Prof. Dr. Andreas Kaminski

Prof. Dr. Andreas Kaminski

I am a professor of philosophy of science and technology, which is one of the main areas I like to focus on. I am particularly interested in the role of technology in the sciences, especially in the context of computational methods (simulation and machine learning). A second focus is the philosophy of trust and testimony (what characterizes trust as a form of relationship?), where I also work on issues of deception and disinformation. You can read more about my research interests below.

In Berlin and Darmstadt, I studied philosophy. I completed my PhD in Darmstadt in 2008 with a dissertation on Technology as Expectation (Technik als Erwartung). Since 2014, I have established and led a department for the philosophy of computational science, including two junior research groups, at the federal High-Performance Computing Center in Stuttgart (HLRS), where complex computer simulations are researched and computed. In the summer semester of 2020, I was initially a substitute professor and since the summer semester of 2021, a visiting professor at RWTH Aachen.  I was habilitated in Marburg in 2021 with the thesis Die verwickelte Einfachheit von Vertrauen – und ihre spekulative Struktur (The Entangled Simplicity of Trust – and Its Speculative Structure).

I am co-editor of the Jahrbuch Technikphilosophie, editorial board member of the journal Philosophy and Society. Furthermore, I am a member of the Board of Trustees of Akademie Schloss Solitude, Scientific Advisory Board of IFDT, member of the AIEI Impact Group as well as the German Society for Phenomenological Research (DGPF). I was spokesperson of the DFG network History of Psychological Testing Techniques 1900 to 2000 from 2014-2018, member of the DFG network Affect- and Psychotechnology Studies (2016-2018), the TWG Trusted Information at the EU Observatory for ICT Standards (EUOS), the working group Lifestyles in Digitalized Lifeworlds at KIT, and various working groups of the VDI and VDE.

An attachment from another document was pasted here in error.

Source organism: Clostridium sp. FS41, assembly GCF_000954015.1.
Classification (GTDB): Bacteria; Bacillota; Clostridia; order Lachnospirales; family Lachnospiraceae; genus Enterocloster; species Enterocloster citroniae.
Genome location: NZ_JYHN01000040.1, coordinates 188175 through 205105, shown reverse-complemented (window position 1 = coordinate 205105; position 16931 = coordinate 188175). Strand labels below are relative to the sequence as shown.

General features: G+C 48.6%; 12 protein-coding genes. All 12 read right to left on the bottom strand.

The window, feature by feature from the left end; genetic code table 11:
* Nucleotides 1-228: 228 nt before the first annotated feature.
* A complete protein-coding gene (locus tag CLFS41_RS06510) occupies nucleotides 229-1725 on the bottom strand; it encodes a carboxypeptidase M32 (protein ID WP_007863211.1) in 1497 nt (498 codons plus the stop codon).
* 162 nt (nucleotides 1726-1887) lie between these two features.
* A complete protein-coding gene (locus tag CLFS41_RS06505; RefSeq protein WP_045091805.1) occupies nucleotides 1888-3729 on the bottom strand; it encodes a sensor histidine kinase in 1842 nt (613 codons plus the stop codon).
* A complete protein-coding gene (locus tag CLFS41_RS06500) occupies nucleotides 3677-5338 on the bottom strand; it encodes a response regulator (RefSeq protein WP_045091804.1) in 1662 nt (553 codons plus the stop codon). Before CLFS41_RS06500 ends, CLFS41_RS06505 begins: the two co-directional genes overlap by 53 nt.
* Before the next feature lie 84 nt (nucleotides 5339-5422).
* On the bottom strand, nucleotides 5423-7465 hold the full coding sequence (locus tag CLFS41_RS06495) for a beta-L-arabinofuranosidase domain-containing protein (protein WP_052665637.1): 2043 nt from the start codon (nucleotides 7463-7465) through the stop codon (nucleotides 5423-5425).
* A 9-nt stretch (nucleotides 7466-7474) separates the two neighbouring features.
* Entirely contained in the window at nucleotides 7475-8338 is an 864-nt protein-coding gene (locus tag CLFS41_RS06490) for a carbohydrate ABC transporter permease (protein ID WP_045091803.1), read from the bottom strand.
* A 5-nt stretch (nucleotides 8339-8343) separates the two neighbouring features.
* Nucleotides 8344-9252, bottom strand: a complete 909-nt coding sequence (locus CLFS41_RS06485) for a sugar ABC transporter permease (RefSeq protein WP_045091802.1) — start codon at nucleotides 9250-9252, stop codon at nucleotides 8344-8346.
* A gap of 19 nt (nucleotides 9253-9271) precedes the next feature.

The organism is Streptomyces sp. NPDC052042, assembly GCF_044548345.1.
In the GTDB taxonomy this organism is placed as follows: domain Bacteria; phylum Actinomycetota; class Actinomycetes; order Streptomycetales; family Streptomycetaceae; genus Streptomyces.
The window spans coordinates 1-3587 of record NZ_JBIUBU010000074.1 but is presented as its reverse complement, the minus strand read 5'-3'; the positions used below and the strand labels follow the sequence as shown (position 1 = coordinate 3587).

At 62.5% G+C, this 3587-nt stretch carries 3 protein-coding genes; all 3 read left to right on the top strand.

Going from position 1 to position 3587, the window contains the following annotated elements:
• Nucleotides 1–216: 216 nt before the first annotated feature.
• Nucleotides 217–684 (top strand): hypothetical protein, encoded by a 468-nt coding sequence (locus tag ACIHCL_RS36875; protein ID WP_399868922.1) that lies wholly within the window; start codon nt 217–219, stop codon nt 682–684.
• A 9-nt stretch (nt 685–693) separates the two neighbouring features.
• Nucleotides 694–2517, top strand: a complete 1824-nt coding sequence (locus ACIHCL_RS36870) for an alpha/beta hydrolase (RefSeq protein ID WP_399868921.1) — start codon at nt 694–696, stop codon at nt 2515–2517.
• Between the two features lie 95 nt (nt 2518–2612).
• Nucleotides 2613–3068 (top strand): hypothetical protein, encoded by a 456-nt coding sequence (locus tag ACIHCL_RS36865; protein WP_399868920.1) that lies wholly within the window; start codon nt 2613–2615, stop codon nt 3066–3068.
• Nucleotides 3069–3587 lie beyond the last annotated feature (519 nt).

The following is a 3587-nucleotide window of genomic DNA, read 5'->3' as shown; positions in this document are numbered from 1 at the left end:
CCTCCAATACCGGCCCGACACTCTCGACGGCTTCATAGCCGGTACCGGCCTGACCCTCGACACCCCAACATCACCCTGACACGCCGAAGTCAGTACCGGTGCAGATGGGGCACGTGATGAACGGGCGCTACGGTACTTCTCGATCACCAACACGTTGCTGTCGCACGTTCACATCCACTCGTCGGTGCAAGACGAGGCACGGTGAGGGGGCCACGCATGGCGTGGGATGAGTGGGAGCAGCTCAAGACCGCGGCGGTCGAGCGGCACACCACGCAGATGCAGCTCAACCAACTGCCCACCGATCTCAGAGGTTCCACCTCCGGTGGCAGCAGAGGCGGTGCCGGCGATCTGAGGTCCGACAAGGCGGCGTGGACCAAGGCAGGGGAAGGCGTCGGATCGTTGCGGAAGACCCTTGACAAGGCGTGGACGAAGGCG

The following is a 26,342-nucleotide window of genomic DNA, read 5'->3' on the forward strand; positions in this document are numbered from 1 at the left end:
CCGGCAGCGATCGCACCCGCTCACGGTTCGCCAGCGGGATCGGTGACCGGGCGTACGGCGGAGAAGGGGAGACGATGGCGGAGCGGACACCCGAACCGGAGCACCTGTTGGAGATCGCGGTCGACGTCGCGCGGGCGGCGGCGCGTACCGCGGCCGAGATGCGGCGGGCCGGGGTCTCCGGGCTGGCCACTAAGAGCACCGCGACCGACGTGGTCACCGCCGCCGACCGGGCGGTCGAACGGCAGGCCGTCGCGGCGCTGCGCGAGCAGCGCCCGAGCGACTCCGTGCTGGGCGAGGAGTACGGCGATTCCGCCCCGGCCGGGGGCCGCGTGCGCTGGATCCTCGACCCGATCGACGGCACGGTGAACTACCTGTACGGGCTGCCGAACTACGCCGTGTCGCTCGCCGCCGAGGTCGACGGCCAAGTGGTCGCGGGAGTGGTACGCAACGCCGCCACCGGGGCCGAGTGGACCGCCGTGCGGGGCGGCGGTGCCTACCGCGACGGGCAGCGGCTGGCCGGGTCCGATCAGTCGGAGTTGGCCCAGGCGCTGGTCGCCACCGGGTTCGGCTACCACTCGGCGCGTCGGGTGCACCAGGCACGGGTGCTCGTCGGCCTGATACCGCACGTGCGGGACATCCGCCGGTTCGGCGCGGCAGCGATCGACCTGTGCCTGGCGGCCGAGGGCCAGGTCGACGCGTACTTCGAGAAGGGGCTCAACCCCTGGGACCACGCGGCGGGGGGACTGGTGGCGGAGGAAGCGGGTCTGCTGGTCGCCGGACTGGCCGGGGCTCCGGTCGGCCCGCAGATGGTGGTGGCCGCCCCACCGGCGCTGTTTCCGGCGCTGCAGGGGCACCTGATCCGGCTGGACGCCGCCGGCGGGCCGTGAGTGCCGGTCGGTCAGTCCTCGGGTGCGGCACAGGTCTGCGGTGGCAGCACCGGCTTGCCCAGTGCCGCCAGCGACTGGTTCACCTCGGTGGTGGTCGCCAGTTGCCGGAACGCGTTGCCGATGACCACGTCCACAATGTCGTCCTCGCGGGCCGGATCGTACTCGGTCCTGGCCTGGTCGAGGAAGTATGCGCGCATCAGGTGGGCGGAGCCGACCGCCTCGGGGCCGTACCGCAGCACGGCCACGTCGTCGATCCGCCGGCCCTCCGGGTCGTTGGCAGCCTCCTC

Research Profile

My work focuses on three main areas:

1. Technical Epistemology: Classical epistemology has the following picture of cognition: a person perceives an object directly in order to recognize something about it. For a long time, questions of technology hardly played a role in epistemology and philosophy of science. However, if we look into laboratories, we can see how advanced the technification of research is. In contrast, technical epistemology aims to shed light on the role of technology in epistemological processes. For example, how does "science" change when it becomes "computational science" by using simulation and machine learning as its central methods? How should we think about epistemic foundational concepts (such as justification or understanding) when computer-intensive procedures have become central?

2. Social Epistemology: A second assumption of classical epistemology in need of revision concerns the point that it is a single person who attains knowledge. However, processes of knowledge acquisition never occur in a social vacuum. The role of sociality has traditionally been considered, if at all, rather as a distorting factor (narrowing of perspective due to tradition and prejudice). Looking at today's research processes, it becomes clear how far removed this notion is from actual scientific practice. In this context, research groups typically work together in conjunction with other research groups, which in turn are part of research communities. But how can we understand the sociality of processes of knowledge acquisition? And what role do trust and testimony play in it? How can we understand trust in science or theconnection between disinformation and technology?

3. Social relations in the mirror of measuring and testing techniques: Around 1900, a change takes place in the way individuals seek to know themselves and others. Introspection or characterological description are replaced by measurement and testing techniques, initially in the form of intelligence and aptitude tests, later also personality and competence tests. How do they change self and other relationships? How are opportunities and possibilities of individuals in society shaped as a consequence?